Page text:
Lastly, Vigneault could reunite the fourth line of Buchnevich-Lindberg-Vesey. Although their time together was limited, they showed potential that the Rangers should explore further.

Against the Senators in particular, it is imperative that the Rangers have a fourth line that can play a two-way game, since the Senators can match the Rangers with a skilled, offensively capable fourth line.

Lindberg has been one of the Rangers best forwards in the playoffs (which only makes his benching in Game 2 even more bizarre). Through the Rangers’ eight playoff games, the Rangers have generated a high number of shot attempts and shots for with Lindberg on the ice (64.93 Corsi for per 60, 34.52 shots for per 60––both second highest on the team). Defensively, he has been outstanding for the Rangers. The Rangers have the lowest shot attempts against (43, which equates to his excellent 35.34 Corsi against per 60) and shots against (16, which generated a 13.1 shots against per 60) with Lindberg on the ice. Neither the Canadiens, nor the Senators have scored on the Rangers while Lindberg is on the ice.

If Vigneault is genuinely concerned with Buchnevich’s defensive play, his opportunity to balance that would be playing him with Lindberg. Buchnevich’s time and opportunities have been limited throughout the season, which is why him being played on the fourth line is a likely choice for Vigneault. However, simply having Buchnevich on the fourth line instead of Glass gives the Rangers a better chance at defeating the Senators’ trap since his creative play is much more likely to generate offense.

Vesey’s play has also been impressive in the playoffs so far. He has the second highest Corsi for per 60 (52.16), behind only Lindberg. Also, his scoring-chances for per 60 of 10.72 is the third highest on the team, further exemplifying his offensive abilities that can help the Rangers’ match the Senators’ fourth line.

If Vigneault is looking to balance his lines as best as possible, to give the Rangers’ the ability to roll four lines consistently throughout a game, then this could be an ideal lineup. However, it is not the only way for the Rangers to re-assemble their lineup.

The Rangers also have options without breaking up all of their current lines. Vigneault could keep the Vesey-Stepan-Nash line intact, who have excelled at creating chances. Of the Rangers’ combinations in the playoffs, this one has the highest Corsi for per 60 (71.17) and a commendable Corsi against per 60 of 55.13 in comparison to the other lines. This combination leads the team in shots for per 60 (37.09) as well. While all of that gives the Rangers’ offensive opportunities, it has not resulted in as much scoring as the Rangers have needed––which is why Vigneault may prefer to disassemble this line.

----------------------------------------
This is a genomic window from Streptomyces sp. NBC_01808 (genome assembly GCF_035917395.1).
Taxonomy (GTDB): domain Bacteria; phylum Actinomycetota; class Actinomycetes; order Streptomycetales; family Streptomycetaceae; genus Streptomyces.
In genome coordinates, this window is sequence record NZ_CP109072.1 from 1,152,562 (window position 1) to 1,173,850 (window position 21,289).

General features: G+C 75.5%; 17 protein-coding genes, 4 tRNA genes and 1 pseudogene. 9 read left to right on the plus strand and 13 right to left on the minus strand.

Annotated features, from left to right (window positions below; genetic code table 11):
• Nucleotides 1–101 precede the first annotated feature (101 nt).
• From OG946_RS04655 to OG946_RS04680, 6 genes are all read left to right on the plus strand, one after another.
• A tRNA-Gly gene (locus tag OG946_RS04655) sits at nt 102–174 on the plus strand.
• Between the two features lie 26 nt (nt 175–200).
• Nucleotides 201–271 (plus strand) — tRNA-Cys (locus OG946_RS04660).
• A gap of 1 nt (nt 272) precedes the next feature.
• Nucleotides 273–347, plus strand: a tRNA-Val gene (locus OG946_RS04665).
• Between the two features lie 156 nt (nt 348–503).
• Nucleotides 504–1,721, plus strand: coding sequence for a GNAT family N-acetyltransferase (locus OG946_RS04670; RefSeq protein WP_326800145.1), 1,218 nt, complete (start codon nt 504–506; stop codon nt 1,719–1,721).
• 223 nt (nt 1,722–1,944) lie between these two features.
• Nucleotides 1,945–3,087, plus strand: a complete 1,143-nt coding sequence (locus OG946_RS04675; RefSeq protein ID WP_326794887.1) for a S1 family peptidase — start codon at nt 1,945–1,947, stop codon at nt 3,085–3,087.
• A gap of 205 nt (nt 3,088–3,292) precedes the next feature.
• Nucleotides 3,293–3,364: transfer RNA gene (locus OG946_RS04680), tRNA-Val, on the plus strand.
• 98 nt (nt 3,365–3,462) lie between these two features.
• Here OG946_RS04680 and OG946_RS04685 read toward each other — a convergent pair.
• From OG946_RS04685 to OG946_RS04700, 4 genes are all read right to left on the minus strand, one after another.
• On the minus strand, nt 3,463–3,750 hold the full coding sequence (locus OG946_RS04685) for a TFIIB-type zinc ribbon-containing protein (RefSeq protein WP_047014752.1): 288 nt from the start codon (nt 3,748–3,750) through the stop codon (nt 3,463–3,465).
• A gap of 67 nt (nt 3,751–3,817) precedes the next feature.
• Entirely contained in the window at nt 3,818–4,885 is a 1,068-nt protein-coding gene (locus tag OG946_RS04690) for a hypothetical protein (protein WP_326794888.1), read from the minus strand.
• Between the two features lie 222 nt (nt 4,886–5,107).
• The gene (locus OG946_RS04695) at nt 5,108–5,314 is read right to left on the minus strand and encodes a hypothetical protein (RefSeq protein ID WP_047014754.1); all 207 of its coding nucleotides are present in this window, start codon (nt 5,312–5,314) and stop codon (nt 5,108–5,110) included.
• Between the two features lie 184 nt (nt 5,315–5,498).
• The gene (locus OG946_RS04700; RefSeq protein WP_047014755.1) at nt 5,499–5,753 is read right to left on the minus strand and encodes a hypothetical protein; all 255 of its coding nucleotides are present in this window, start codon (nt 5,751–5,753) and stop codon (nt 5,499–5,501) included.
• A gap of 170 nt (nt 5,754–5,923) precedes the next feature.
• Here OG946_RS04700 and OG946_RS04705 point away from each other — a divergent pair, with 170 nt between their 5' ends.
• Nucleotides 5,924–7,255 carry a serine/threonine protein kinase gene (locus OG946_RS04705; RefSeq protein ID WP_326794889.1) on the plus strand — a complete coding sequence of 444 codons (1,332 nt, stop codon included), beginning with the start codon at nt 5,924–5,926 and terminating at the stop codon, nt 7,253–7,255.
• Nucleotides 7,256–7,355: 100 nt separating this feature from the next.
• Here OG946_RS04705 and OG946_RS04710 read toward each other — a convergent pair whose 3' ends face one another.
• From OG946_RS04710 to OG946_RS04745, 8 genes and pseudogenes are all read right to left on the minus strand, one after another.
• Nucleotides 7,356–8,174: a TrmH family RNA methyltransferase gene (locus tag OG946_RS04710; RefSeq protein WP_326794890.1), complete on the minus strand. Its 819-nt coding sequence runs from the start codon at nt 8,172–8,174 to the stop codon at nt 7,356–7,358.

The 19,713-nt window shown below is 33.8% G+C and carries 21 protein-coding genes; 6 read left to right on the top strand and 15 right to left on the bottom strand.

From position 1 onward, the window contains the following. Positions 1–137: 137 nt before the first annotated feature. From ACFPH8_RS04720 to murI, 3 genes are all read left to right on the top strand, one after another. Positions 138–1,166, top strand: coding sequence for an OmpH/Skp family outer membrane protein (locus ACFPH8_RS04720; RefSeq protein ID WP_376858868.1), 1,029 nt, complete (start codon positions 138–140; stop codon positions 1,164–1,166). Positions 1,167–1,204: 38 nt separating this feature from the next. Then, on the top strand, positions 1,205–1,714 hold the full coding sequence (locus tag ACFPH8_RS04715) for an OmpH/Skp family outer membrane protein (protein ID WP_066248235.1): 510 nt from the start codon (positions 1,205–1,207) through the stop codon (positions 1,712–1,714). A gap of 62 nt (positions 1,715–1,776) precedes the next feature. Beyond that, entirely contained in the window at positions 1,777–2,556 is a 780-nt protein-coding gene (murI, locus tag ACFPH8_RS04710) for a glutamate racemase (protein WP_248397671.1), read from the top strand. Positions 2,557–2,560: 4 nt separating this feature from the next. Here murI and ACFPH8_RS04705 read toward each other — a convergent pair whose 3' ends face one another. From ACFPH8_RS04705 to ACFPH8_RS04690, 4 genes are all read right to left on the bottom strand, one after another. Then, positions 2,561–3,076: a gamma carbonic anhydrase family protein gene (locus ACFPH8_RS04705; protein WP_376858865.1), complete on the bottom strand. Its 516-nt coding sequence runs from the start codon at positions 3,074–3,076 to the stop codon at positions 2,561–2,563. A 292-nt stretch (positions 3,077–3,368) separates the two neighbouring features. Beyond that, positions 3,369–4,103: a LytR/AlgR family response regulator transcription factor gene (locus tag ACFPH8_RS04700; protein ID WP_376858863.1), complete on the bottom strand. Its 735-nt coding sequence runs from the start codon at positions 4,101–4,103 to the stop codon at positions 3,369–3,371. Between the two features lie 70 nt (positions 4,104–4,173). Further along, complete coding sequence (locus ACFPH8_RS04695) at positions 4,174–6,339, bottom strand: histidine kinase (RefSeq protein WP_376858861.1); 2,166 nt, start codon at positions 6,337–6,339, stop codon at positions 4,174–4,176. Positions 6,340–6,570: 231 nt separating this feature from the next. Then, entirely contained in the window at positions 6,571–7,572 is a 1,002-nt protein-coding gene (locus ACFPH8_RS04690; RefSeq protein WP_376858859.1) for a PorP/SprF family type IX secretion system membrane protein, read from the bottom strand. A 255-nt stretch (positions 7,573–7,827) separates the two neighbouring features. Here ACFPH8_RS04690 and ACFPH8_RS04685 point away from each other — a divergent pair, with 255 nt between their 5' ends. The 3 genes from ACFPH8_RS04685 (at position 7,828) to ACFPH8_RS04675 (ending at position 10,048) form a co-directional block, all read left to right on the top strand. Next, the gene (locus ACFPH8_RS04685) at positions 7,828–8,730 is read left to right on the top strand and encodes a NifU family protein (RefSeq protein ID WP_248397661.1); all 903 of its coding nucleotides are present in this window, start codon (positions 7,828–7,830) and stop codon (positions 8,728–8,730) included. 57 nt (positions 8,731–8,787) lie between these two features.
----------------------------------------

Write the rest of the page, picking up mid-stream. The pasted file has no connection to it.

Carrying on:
Following this line, could be a combination of Kreider-Zibanejad-Hayes. Again, Kreider and Zibanejad have given the Rangers enough reason to keep them together through the playoffs so far. Vigneault has to find a combination that will get Hayes going, which could be on this line. While Zibanejad and Kreider are great at creating offensive rushes, Hayes has the patience and skill to slow down a play––that could benefit the Rangers, by giving Kreider and Zibanejad the time and space to breakout for the Rangers.

The third line could combine Buchnevich with Miller and Zuccarello. Zuccarello and Miller played together in the Rangers’ Game 6 win over the Canadiens––the game in which the Rangers finally got the performance they craved from Zuccarello, which is why keeping him with Miller is an option.

Buchnevich and Zuccarello are both cerebral players that can create plays that could set Miller up with scoring opportunities. Miller was the second highest scorer for the Rangers this season with 56 points, but has been missing that scoring touch in the playoffs. By matching him with creative players, Miller could rediscover his offensive capabilities.

As for the fourth line, Vigneault could continue to deploy Grabner-Lindberg-Fast. This fourth line has been exceptional for the Rangers. Their stellar defensive play has been a major asset for the Rangers in the playoffs. This line has stifled their opponents’ offense, as the Rangers Corsi against per 60 (31.28), shots against per 60 (7.36), and scoring chances against per 60 (1.84) with this line on the ice are the lowest on the team. No goals have been scored against this fourth line combination either.

Vigneault has a number of line combination options for Game 3 against the Senators. It is crucial that Vigneault not only dresses the most favorable balance of combinations, but actually utilizes all four lines––which he inexcusably did not do in Game 2. He has to stick to the Rangers strengths moving forward: their ability to roll four lines and their speed and skill game. Detracting from that has only cost the Rangers in the playoffs, which is why the Rangers’ lineup choices are so imperative.

*All data is at 5v5 and is sourced from NaturalStatTrick and Corsica.hockey.